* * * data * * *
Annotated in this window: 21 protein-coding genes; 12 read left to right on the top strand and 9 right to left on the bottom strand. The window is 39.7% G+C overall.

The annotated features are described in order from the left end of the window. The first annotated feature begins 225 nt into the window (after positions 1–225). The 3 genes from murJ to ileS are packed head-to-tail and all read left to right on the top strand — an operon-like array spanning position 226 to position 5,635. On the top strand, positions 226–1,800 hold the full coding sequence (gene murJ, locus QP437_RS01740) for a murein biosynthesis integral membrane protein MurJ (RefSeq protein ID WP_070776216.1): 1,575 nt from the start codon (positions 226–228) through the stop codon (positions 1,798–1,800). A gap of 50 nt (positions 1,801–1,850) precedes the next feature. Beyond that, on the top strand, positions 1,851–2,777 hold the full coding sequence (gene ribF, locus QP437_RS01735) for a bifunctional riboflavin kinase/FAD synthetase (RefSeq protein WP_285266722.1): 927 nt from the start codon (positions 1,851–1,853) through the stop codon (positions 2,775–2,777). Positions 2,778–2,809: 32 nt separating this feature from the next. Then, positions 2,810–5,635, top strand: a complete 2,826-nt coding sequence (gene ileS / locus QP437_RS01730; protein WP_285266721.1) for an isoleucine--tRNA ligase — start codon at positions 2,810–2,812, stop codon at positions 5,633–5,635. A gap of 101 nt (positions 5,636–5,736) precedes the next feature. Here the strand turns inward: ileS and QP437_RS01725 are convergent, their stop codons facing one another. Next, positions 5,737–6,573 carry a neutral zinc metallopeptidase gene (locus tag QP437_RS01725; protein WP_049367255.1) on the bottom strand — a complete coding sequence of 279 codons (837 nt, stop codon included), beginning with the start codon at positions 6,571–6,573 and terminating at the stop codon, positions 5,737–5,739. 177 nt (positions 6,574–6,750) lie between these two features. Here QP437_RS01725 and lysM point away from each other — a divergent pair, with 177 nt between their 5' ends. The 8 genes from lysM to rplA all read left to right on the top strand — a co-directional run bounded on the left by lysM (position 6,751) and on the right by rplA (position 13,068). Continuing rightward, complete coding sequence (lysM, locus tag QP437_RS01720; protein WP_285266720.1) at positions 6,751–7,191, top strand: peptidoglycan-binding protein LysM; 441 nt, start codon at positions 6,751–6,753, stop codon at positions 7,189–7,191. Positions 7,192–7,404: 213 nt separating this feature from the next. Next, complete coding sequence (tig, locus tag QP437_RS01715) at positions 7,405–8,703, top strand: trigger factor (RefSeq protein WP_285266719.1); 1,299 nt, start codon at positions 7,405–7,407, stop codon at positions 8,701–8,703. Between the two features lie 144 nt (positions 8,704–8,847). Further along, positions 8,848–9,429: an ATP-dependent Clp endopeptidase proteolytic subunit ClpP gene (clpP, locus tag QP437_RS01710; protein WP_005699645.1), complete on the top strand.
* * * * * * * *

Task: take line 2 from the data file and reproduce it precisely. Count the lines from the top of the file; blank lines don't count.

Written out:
The annotated features are described in order from the left end of the window. The first annotated feature begins 225 nt into the window (after positions 1–225). The 3 genes from murJ to ileS are packed head-to-tail and all read left to right on the top strand — an operon-like array spanning position 226 to position 5,635. On the top strand, positions 226–1,800 hold the full coding sequence (gene murJ, locus QP437_RS01740) for a murein biosynthesis integral membrane protein MurJ (RefSeq protein ID WP_070776216.1): 1,575 nt from the start codon (positions 226–228) through the stop codon (positions 1,798–1,800). A gap of 50 nt (positions 1,801–1,850) precedes the next feature. Beyond that, on the top strand, positions 1,851–2,777 hold the full coding sequence (gene ribF, locus QP437_RS01735) for a bifunctional riboflavin kinase/FAD synthetase (RefSeq protein WP_285266722.1): 927 nt from the start codon (positions 1,851–1,853) through the stop codon (positions 2,775–2,777). Positions 2,778–2,809: 32 nt separating this feature from the next. Then, positions 2,810–5,635, top strand: a complete 2,826-nt coding sequence (gene ileS / locus QP437_RS01730; protein WP_285266721.1) for an isoleucine--tRNA ligase — start codon at positions 2,810–2,812, stop codon at positions 5,633–5,635. A gap of 101 nt (positions 5,636–5,736) precedes the next feature. Here the strand turns inward: ileS and QP437_RS01725 are convergent, their stop codons facing one another. Next, positions 5,737–6,573 carry a neutral zinc metallopeptidase gene (locus tag QP437_RS01725; protein WP_049367255.1) on the bottom strand — a complete coding sequence of 279 codons (837 nt, stop codon included), beginning with the start codon at positions 6,571–6,573 and terminating at the stop codon, positions 5,737–5,739. 177 nt (positions 6,574–6,750) lie between these two features. Here QP437_RS01725 and lysM point away from each other — a divergent pair, with 177 nt between their 5' ends. The 8 genes from lysM to rplA all read left to right on the top strand — a co-directional run bounded on the left by lysM (position 6,751) and on the right by rplA (position 13,068). Continuing rightward, complete coding sequence (lysM, locus tag QP437_RS01720; protein WP_285266720.1) at positions 6,751–7,191, top strand: peptidoglycan-binding protein LysM; 441 nt, start codon at positions 6,751–6,753, stop codon at positions 7,189–7,191. Positions 7,192–7,404: 213 nt separating this feature from the next. Next, complete coding sequence (tig, locus tag QP437_RS01715) at positions 7,405–8,703, top strand: trigger factor (RefSeq protein WP_285266719.1); 1,299 nt, start codon at positions 7,405–7,407, stop codon at positions 8,701–8,703. Between the two features lie 144 nt (positions 8,704–8,847). Further along, positions 8,848–9,429: an ATP-dependent Clp endopeptidase proteolytic subunit ClpP gene (clpP, locus tag QP437_RS01710; protein WP_005699645.1), complete on the top strand.